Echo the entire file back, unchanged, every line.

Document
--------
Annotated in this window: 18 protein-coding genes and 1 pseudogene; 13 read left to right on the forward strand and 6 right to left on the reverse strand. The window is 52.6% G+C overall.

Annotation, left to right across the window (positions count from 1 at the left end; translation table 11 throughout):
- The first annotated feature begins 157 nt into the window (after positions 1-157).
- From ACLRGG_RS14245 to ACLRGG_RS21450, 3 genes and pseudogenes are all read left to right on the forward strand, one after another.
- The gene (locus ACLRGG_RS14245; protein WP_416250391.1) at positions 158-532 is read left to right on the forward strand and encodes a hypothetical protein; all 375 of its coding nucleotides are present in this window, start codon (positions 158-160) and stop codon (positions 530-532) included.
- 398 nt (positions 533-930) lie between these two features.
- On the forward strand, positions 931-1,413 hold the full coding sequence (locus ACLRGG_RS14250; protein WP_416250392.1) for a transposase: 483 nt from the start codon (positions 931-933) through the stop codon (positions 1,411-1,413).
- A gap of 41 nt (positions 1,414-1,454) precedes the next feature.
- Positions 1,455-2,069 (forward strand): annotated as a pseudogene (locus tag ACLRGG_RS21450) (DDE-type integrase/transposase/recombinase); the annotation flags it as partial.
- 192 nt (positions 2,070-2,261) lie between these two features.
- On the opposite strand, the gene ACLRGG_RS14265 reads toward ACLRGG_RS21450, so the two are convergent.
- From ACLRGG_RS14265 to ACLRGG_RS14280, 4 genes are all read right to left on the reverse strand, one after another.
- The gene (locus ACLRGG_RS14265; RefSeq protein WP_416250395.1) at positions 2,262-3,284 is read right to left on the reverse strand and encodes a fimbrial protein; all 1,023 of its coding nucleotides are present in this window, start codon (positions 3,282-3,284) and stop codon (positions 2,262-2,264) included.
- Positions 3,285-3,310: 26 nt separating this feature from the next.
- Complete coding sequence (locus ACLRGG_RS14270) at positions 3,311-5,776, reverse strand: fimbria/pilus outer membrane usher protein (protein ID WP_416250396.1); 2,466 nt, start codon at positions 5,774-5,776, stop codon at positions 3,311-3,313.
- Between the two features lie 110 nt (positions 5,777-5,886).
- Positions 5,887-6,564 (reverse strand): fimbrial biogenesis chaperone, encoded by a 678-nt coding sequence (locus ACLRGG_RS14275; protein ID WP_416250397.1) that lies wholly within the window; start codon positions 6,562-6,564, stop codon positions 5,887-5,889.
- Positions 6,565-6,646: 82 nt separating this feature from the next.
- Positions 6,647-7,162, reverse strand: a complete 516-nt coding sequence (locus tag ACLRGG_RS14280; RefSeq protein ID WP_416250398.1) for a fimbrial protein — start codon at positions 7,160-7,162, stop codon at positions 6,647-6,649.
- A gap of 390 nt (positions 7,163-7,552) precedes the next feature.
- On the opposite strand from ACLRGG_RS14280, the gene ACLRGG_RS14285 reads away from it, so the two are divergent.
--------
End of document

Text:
Annotated in this window: 18 protein-coding genes and 1 pseudogene; 13 read left to right on the forward strand and 6 right to left on the reverse strand. The window is 52.6% G+C overall.

Annotation, left to right across the window (positions count from 1 at the left end; translation table 11 throughout):
- The first annotated feature begins 157 nt into the window (after positions 1-157).
- From ACLRGG_RS14245 to ACLRGG_RS21450, 3 genes and pseudogenes are all read left to right on the forward strand, one after another.
- The gene (locus ACLRGG_RS14245; protein WP_416250391.1) at positions 158-532 is read left to right on the forward strand and encodes a hypothetical protein; all 375 of its coding nucleotides are present in this window, start codon (positions 158-160) and stop codon (positions 530-532) included.
- 398 nt (positions 533-930) lie between these two features.
- On the forward strand, positions 931-1,413 hold the full coding sequence (locus ACLRGG_RS14250; protein WP_416250392.1) for a transposase: 483 nt from the start codon (positions 931-933) through the stop codon (positions 1,411-1,413).
- A gap of 41 nt (positions 1,414-1,454) precedes the next feature.
- Positions 1,455-2,069 (forward strand): annotated as a pseudogene (locus tag ACLRGG_RS21450) (DDE-type integrase/transposase/recombinase); the annotation flags it as partial.
- 192 nt (positions 2,070-2,261) lie between these two features.
- On the opposite strand, the gene ACLRGG_RS14265 reads toward ACLRGG_RS21450, so the two are convergent.
- From ACLRGG_RS14265 to ACLRGG_RS14280, 4 genes are all read right to left on the reverse strand, one after another.
- The gene (locus ACLRGG_RS14265; RefSeq protein WP_416250395.1) at positions 2,262-3,284 is read right to left on the reverse strand and encodes a fimbrial protein; all 1,023 of its coding nucleotides are present in this window, start codon (positions 3,282-3,284) and stop codon (positions 2,262-2,264) included.
- Positions 3,285-3,310: 26 nt separating this feature from the next.
- Complete coding sequence (locus ACLRGG_RS14270) at positions 3,311-5,776, reverse strand: fimbria/pilus outer membrane usher protein (protein ID WP_416250396.1); 2,466 nt, start codon at positions 5,774-5,776, stop codon at positions 3,311-3,313.
- Between the two features lie 110 nt (positions 5,777-5,886).
- Positions 5,887-6,564 (reverse strand): fimbrial biogenesis chaperone, encoded by a 678-nt coding sequence (locus ACLRGG_RS14275; protein ID WP_416250397.1) that lies wholly within the window; start codon positions 6,562-6,564, stop codon positions 5,887-5,889.
- Positions 6,565-6,646: 82 nt separating this feature from the next.
- Positions 6,647-7,162, reverse strand: a complete 516-nt coding sequence (locus tag ACLRGG_RS14280; RefSeq protein ID WP_416250398.1) for a fimbrial protein — start codon at positions 7,160-7,162, stop codon at positions 6,647-6,649.
- A gap of 390 nt (positions 7,163-7,552) precedes the next feature.
- On the opposite strand from ACLRGG_RS14280, the gene ACLRGG_RS14285 reads away from it, so the two are divergent.